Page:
The W&I policy period will typically run from signing of the deal until the warranties and indemnities in the SPA expire. It is not uncommon to see a W&I policy cover a fundamental warranty for seven years from completion with other warranties covered for at least three years from completion. As noted above, a buyer may seek to extend any temporal limitations in the SPA to address the buyer's requirements.
Retentions; de minimis
Many W&I policies will have a retention to be borne by the insured, though some policies are written without a retention and that will, of course, be reflected in the premium charged. Some W&I policies have a tipping retention mechanism, under which no claims are paid within the amount of the tipping retention itself but, once a covered claim or claims exceed(s) the level of the tipping retention, all covered claims are payable in full. Most policies reflect the deal value in the limits and the retention and, consequently therefore, in the policy premium. Many W&I policies will contain a de minimis provision excluding claims below that threshold which may mirror the approach in the SPA.
Although cover under a W&I policy will be linked to the warranties in the SPA, certain warranties will be excluded in all policies and other warranties excluded in most policies. It is common to see claims relating to transfer pricing, tax liabilities, pension underfunding, bribery/ corruption and environmental issues excluded. Further, issues addressed in the disclosure letter, issues appearing in due diligence reports, transaction documents or the VDR, forward looking warranties, issues known to the buyer (on a buy-side policy) and issues arising from fraudulent conduct by the seller (on a sell-side policy) are also typically excluded. A buy-side W&I policy will, however, usually cover seller fraud.
As noted above, COVID has, to some extent, affected every transaction since the beginning of 2020. In the early days of the pandemic, full COVID/ communicable disease exclusions were, at the very least, under consideration by insurers. However, the level of COVID risk in any transaction is a subjective issue, depending on the nature of the business being sold, and the policy will be tailored accordingly. In the calmer, booming market of 2021, while it is likely that any specific express COVID-related warranties will be excluded from cover under a W&I policy, it is equally unlikely that a blanket COVID or communicable disease exclusion will appear in the policy.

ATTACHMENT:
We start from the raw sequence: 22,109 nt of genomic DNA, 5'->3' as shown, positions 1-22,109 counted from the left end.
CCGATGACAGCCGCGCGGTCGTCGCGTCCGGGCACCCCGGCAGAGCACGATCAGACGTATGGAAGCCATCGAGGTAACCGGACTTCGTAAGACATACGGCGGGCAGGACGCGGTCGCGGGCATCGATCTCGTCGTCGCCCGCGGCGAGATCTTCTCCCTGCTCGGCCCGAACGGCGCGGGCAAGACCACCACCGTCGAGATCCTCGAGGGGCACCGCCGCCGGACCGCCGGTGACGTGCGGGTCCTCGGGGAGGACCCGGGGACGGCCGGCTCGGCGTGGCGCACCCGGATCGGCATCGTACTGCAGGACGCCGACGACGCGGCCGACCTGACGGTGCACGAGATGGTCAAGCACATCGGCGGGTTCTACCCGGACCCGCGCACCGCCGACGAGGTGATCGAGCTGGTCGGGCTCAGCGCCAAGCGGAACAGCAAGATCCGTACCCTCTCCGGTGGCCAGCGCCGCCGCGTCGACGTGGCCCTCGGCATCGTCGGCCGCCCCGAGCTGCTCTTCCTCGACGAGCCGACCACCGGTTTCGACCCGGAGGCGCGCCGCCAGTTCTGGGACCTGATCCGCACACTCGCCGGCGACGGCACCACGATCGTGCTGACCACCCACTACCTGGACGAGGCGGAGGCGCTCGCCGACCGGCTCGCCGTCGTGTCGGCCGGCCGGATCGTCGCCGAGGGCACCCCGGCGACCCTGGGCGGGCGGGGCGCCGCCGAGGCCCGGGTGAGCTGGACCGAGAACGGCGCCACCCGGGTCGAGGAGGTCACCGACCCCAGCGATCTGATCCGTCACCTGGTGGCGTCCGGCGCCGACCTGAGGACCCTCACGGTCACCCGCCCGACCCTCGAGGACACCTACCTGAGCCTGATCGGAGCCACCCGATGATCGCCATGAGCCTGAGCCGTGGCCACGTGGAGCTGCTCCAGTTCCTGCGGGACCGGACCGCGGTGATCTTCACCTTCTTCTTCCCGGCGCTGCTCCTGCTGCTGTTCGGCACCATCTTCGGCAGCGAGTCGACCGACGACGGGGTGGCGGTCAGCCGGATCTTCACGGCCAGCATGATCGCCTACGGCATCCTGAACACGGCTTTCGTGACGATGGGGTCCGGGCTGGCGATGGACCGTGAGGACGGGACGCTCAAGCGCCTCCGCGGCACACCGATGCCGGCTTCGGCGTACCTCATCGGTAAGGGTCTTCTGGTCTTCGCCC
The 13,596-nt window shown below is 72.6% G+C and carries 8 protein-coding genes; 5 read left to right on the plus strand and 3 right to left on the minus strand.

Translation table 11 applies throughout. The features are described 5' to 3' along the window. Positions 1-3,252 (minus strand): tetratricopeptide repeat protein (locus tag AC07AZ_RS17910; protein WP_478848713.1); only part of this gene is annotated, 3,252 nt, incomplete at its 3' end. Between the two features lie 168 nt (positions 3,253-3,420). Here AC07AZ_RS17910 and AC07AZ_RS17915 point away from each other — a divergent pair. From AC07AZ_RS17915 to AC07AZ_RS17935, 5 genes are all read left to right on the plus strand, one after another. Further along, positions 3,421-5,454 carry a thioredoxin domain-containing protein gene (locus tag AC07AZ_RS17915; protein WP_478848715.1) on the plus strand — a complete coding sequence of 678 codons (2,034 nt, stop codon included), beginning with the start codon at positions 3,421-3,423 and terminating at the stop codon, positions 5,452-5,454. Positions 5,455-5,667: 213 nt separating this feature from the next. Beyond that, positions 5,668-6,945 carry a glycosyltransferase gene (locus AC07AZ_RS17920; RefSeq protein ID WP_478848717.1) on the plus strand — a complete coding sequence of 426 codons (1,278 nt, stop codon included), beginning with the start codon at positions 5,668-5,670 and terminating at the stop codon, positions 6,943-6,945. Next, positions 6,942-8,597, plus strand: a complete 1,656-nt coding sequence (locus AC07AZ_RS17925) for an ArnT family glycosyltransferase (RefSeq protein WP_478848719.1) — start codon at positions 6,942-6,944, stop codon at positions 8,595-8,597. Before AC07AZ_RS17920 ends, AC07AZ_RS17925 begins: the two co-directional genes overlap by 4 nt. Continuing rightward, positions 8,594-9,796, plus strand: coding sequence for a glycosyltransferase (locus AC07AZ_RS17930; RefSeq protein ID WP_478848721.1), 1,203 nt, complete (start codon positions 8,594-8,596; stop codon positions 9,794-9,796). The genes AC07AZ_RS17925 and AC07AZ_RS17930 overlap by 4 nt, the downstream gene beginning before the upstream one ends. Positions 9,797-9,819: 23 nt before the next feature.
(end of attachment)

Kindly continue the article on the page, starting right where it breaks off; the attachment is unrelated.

In accordance with the fundamental principles underlying W&I insurance, in many instances, a buy-side W&I policy will remove all risk from the seller, in which case the policy will also prohibit the insurer from exercising rights of subrogation against the seller, except in cases of seller fraud.
Often certain warranties will be based on, and limited to, the actual knowledge of certain specified individuals at the target business. In these instances, insurers will require evidence as to the extent of the knowledge of those named individuals in assessing a claim for a breach of such warranties.
Claims under Warranty & Indemnity Insurance; extent of damages for breach of warranty
Making a claim
Again, reflecting the fundamental principles underlying W&I insurance, most W&I policies do not require the assertion of, or initiation of, a claim against the seller as a pre-condition to making a claim under the policy. W&I policies will usually have a comprehensive notification regime with notice of a claim to be given within a specified period from the date on which the information forming the basis of the claim came to the knowledge of the insured. The notice will typically need to be followed by a full statement of loss with information and documentation in support. Where warranties relating to accounts and financial statements are the subject of a claim, it is likely that expert evidence will also be required.
The extent of damages for a breach
Under English law, damages for breach of warranty are calculated on the basis that they will put the claimant in the position that it would have been, had the warranty been true. So, in looking at a transaction, the damages will reflect the difference be-tween the value of the target business as warranted (generally the purchase price paid) and the actual value of the target business i.e. with the warranty breached. In cases where the purchase price was calculated by the application of a multiplier to profits, the damages will be calculated by applying the same multiplier to the shortfall in the profit figure relating to the breach. If a claim on a W&I policy is based on the application of a multiplier, the insured will need to provide evidence of the valuation model that it used in determining the purchase price.
1. also known as Transactional Insurance and, in the United States, as Rep[resentation]s & Warranties Insurance
Originally published by Zeitschrift für Versicherungswesen.
The content of this article is intended to provide a general guide to the subject matter. Specialist advice should be sought about your specific circumstances.